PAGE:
Schools Today

#1
I welcome the schools honesty about this but .....

This school is one of the best in area and this LEA is better than a lot around it.
 

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#3
polar said:
Sorry, am having problems getting the pdf out without to much being cut
If this is an Inspection Report for a school they're usually published on the net anyway. Although the Department for Education and Skills (or whatever the hell we're supposed to call it these days) is not the quickest government body.

Come to think of it, none of them are rapid.
 
#5
polar said:
The letter is sent out with a job application packs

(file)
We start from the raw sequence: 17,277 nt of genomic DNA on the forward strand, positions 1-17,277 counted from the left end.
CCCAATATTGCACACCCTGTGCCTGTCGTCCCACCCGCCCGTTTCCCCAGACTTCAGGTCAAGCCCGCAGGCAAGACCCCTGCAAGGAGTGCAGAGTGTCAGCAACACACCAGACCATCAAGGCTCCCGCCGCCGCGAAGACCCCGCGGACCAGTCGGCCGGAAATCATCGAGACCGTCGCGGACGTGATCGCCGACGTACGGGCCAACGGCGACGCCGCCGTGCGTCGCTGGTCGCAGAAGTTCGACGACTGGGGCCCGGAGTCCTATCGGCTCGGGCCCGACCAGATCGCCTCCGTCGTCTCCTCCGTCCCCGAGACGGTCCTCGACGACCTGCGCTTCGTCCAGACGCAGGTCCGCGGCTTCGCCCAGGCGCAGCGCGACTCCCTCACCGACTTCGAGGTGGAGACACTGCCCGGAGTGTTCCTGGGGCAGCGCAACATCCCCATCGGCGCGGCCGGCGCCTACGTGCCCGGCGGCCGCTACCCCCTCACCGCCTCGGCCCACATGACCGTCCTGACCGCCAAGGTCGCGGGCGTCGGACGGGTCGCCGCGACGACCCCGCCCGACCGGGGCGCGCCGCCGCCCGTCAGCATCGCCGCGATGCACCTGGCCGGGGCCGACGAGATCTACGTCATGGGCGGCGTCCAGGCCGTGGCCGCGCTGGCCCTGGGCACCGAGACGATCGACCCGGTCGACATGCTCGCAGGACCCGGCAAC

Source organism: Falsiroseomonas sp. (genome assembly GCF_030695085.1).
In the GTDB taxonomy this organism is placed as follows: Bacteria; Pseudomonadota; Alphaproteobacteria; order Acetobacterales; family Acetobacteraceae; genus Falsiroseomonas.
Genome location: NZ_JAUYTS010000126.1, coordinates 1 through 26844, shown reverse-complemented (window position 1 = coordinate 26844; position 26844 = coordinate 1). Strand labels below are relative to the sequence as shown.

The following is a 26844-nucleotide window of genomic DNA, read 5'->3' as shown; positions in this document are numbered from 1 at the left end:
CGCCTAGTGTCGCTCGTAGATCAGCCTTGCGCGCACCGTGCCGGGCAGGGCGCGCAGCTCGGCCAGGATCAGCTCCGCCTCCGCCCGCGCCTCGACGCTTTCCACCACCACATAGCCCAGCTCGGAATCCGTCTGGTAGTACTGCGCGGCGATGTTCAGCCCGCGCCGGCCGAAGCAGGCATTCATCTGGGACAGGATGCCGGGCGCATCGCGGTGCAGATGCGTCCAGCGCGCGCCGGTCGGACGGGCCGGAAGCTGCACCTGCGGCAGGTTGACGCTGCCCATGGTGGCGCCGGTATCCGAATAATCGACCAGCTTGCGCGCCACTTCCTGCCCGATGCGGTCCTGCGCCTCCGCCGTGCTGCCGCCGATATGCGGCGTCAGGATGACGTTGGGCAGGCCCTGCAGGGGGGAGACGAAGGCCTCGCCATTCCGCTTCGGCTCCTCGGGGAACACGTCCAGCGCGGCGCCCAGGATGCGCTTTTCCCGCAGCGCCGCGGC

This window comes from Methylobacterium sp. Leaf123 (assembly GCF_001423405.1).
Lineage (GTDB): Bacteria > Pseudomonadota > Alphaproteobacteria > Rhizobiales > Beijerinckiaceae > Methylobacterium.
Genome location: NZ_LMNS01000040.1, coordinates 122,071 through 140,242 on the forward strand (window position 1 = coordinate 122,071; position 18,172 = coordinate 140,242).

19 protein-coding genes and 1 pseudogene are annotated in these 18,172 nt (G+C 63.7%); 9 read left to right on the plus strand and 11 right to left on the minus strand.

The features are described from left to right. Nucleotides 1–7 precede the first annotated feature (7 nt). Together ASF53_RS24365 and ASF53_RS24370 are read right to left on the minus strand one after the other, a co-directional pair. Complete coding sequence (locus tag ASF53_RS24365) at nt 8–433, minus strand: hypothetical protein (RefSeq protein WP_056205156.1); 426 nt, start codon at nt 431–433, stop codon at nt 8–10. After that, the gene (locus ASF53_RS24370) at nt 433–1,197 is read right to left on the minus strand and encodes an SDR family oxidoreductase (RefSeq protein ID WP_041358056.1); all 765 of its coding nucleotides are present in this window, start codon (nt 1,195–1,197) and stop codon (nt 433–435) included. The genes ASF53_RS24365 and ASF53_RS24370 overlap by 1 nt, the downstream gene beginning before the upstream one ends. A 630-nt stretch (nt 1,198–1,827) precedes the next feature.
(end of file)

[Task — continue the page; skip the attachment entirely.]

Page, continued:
In that case applicants cannot say they have not been warned....

That said I'm really not surprised. There are very many schools, particularly in inner cities, where these circumstances are mirrored. The problem is that there is little or no incentive for 'good' teachers to join schools of this nature.

It's my view that if a school is 'challenging' the teachers should be paid some sort of additional allowance. In the end if this attracts gifted teachers and the school 'improves' as a result then it's an all round win-win. The Local Authority won't have to spend so much time, money and extra resource in resolving issues, the local community benefits and so do the staff.

And I write this as a Chair of Governors to one school and a member of two other Governing Bodies. The key to this is a really good Head and an enthusiastic and involved Governing Body.
 
#6
Unsworth said:
polar said:
The letter is sent out with a job application packs
In that case applicants cannot say they have not been warned....